We have learnt to legitimize trade-offs as an essential survival strategy. One of the most perplexing trade-offs, perhaps, is between development and sustainability. As things stand, sustainable development is no longer a stigmatized oxymoron. In fact, it comforts us not in any small measure, when we subscribe to the philosophy that development can be, and needs to be, sustainable.
In a world where even thinking is digitalized, what drives today’s sustainable development need not disorient us: who in the 1980s would have imagined that Information and Communications Technology (ICT) could develop itself into a convenient tool for sustainable development?
Sustainable development is hotly pursued by governments and communities as a model of living that preserves the planet’s resources for future generations. The focus is on practical applications of sustainable development projects, and the UN’s 17 Sustainable Development Goals (SDGs) clearly identify global sustainable development targets up to the year 2030.
As noted by International Telecommunications Union’s (ITU) Deputy Secretary General Malcolm Johnson, “We face many challenges in our quest to ensure that development is sustainable, but one thing is evident, and that is that information and communication technologies will play a vital role in shaping a more sustainable future. However, more concerted effort is needed to mainstream ICTs in the agenda for sustainable development.”
Support and investment in ICT directly affects an individual country’s performance, against the United Nation’s Sustainable Development Goals (SDGs), indicates a study commissioned by Huawei.
Recognising the need for global regulatory frameworks and standards that can help countries effectively implement SDGs by realizing the transformative capabilities of digital technologies, ITU is working on leveraging ICTs for sustainable development.
As the UN’s specialized agency for ICTs, ITU works to facilitate the development and deployment of innovative technological solutions to improve the quality of life of the global community, propel socio-economic growth and conserve and protect the environment.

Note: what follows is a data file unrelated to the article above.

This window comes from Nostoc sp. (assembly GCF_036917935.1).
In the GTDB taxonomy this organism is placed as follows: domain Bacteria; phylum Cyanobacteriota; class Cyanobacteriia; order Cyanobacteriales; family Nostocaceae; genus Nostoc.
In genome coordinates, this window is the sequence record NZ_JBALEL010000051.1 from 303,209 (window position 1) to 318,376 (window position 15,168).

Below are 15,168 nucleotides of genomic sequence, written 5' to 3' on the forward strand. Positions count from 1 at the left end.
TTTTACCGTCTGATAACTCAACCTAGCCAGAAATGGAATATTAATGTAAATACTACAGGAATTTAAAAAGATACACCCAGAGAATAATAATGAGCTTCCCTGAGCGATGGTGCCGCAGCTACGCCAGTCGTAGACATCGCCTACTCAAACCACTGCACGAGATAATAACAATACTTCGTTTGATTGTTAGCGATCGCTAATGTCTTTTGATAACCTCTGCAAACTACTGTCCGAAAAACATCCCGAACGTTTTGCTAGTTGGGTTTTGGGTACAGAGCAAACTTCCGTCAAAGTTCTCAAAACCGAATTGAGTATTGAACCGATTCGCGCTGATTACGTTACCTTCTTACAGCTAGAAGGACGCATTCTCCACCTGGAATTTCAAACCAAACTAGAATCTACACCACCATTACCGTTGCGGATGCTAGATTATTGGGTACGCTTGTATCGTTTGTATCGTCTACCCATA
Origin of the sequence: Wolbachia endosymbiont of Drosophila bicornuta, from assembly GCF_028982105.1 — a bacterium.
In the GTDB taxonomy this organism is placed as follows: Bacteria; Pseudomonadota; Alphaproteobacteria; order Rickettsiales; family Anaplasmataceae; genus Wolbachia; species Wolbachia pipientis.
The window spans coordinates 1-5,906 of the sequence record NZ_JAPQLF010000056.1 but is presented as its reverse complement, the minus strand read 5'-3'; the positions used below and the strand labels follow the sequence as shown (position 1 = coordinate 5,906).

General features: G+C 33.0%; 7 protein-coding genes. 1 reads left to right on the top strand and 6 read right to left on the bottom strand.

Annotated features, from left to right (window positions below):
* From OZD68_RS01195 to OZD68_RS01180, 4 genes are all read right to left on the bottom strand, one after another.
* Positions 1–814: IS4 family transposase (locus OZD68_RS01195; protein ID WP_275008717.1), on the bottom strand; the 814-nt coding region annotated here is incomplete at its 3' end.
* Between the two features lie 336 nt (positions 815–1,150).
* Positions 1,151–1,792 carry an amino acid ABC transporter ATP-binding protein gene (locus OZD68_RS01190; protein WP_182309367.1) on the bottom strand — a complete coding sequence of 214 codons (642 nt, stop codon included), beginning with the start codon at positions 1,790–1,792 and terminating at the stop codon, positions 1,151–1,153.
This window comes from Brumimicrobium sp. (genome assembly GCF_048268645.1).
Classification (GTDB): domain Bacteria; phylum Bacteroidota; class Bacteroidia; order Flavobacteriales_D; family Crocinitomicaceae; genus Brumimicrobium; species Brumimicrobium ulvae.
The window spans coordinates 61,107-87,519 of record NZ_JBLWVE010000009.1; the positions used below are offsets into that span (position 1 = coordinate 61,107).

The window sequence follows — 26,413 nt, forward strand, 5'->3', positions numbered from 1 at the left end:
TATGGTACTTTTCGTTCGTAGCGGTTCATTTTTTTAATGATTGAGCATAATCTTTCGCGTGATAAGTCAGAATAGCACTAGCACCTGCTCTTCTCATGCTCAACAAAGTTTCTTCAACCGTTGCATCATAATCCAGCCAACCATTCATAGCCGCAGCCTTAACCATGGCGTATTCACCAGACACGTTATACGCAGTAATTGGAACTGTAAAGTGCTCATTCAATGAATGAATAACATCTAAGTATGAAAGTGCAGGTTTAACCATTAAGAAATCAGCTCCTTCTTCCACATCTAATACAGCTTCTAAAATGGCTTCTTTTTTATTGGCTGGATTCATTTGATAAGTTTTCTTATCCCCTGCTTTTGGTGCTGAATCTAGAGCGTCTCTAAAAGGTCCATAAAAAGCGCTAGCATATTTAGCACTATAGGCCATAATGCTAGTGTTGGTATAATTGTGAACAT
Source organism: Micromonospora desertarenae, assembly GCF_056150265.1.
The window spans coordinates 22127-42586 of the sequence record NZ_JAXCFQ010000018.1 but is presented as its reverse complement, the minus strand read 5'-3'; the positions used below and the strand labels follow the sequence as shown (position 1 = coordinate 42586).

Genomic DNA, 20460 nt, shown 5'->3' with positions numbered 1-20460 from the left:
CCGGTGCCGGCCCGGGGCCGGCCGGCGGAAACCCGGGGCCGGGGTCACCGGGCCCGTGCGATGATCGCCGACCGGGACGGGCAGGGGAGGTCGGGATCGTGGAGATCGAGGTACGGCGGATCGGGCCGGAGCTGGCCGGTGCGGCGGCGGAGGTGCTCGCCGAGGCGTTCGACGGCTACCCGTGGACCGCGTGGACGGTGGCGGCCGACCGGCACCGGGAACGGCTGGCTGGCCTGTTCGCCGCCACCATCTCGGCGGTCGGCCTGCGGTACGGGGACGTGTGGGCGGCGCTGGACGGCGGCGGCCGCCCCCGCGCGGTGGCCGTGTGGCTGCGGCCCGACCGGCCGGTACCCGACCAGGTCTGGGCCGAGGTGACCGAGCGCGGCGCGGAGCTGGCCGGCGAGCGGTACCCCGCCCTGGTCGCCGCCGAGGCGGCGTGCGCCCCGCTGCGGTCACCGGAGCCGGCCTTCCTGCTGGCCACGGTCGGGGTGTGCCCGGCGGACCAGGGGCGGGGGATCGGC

ITU’s member countries and leading players in ICTs work collaboratively to advocate opportunities for a sustainable world that ICTs can deliver, through reaching agreement on international technical standards, harmonized spectrum and policies.
In 2015, world leaders adopted in a historic UN summit the 2030 Sustainable Development Agenda comprising 17 Sustainable Development Goals (SDGs) and marking 169 targets measured by 244 indicators. The Sultanate is actively implementing the 2030 SDG agenda, using diverse strategies including ICT.
Oman has developed a visionary ICT strategy and has over the last decade, greatly enriching its technological capabilities and infrastructure. In fact, ICT plays a key role in the Sultanate’s economic diversification agenda. There has been a significant growth in internet use among the public, and also in the number of firms offering ICT solutions. The country has one of the world’s best e-government programmes.
According to Salim Sultan Ruzaiqi, the CEO of Oman’s Information Technology Authority (ITA), ICT penetration is growing horizontally across sectors, and the focus now needs to be on enabling the sector to grow vertically. Also, the Sultanate has managed to maintain positive values in indicators monitoring WSIS goals through consistent efforts to enhance its ICT sector.
ITA is responsible for implementing national IT infrastructure projects and supervising the implementation of the Digital Oman Strategy and works to harness the full potential of ICT. The body has implemented various projects aimed at increasing technology penetration and empowering people with digital literacy and competence through training and innovation centres.
The Sultanate’s ICT projects have won global recognition. For instance, Oman has been winning prestigious awards at the annual World Summits on Information Society (WSIS) for the last few years. WSIS is the world’s largest annual gathering of the ‘ICT for development’ community. The annual WSIS Forum is a global multi-stakeholder platform facilitating the implementation of the WSIS Action Lines for advancing sustainable development, and is co-organised by ITU, Unesco, UNDP and UNCTAD.
Oman won the WSIS 2018 award for its education portal in the ‘easy access to information’ category, while in 2014, the Oman National Computer Emergency Readiness Team (OCERT) won the WSIS award in the ‘building confidence and security in the use of ICTs’ category. The Sultanate also bagged the WSIS prize for its E-employment System, in the ICT applications category in 2015, marking yet another international milestone towards realizing the Millennium Development Goals. It has won other awards as well.
With studies suggesting that countries that perform well on ICT perform equally well on SDGs, and certain SDGs — such as infrastructure, industrialization, innovation, education and health —have higher ICT correlation, Oman’s capacity building in its ICT sector deserves three cheers.
The challenge for Oman, and others as well, is to ensure that the multiple benefits of ICT are equitably distributed among the population, and inclusive sustainable development is achieved.
T V SARNGA DHARAN NAMBIAR